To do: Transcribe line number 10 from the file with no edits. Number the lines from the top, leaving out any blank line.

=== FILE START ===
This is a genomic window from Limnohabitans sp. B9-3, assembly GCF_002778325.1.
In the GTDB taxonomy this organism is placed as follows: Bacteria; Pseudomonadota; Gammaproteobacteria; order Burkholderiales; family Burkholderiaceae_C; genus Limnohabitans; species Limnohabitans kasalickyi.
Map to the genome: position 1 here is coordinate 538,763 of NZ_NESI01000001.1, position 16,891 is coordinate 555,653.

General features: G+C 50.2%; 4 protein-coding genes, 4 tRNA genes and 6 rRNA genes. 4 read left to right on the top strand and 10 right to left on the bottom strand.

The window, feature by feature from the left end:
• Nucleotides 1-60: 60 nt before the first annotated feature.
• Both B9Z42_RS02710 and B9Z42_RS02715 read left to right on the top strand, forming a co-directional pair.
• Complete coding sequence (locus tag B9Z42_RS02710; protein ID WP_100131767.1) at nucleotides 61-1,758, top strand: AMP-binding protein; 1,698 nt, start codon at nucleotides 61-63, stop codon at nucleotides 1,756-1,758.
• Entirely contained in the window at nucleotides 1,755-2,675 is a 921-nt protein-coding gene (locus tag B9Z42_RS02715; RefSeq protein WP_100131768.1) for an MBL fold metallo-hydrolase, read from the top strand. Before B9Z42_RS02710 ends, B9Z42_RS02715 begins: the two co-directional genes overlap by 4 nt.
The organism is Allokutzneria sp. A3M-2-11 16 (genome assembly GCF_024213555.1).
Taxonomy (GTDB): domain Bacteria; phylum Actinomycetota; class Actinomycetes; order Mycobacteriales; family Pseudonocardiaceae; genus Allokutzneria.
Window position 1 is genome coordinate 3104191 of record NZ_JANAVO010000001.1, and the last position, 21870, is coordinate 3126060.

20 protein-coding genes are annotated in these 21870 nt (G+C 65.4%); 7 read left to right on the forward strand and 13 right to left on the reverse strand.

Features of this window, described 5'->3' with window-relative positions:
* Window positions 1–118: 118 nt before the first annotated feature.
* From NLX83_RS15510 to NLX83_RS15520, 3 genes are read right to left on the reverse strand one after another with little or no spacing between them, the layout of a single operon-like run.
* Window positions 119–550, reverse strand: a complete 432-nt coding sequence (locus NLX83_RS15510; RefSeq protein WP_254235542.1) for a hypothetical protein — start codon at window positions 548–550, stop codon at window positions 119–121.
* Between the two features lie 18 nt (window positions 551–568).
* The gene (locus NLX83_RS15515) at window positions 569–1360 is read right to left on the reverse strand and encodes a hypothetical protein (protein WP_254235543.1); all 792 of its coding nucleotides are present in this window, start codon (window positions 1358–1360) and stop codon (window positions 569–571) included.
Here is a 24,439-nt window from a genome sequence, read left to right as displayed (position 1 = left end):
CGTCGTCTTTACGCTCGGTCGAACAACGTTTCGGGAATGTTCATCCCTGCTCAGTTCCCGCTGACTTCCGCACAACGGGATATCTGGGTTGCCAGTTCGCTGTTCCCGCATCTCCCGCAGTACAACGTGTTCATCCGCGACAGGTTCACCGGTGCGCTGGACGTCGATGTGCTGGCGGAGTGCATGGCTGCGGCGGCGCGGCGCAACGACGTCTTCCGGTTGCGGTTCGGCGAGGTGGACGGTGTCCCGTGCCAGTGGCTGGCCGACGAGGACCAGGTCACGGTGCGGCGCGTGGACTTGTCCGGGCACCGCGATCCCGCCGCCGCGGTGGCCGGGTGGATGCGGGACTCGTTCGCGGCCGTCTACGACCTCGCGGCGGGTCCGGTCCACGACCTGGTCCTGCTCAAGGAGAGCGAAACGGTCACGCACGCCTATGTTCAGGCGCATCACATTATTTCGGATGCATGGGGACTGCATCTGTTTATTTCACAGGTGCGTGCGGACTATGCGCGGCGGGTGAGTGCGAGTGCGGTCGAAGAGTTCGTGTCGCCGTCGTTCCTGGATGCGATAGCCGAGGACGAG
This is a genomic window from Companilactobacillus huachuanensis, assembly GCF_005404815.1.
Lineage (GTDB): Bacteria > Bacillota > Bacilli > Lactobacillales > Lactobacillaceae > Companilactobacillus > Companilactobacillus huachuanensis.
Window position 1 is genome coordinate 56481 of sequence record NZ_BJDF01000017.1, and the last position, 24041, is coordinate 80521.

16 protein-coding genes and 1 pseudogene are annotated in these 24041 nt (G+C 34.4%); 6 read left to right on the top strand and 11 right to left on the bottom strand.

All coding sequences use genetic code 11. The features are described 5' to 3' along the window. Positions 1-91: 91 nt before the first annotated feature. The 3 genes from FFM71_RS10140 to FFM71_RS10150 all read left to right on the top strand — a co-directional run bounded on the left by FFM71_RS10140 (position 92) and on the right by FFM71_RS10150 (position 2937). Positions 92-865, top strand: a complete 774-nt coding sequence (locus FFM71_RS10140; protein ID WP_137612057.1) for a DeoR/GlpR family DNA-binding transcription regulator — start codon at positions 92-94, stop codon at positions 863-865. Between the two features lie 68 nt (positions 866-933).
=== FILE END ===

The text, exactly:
The organism is Allokutzneria sp. A3M-2-11 16 (genome assembly GCF_024213555.1).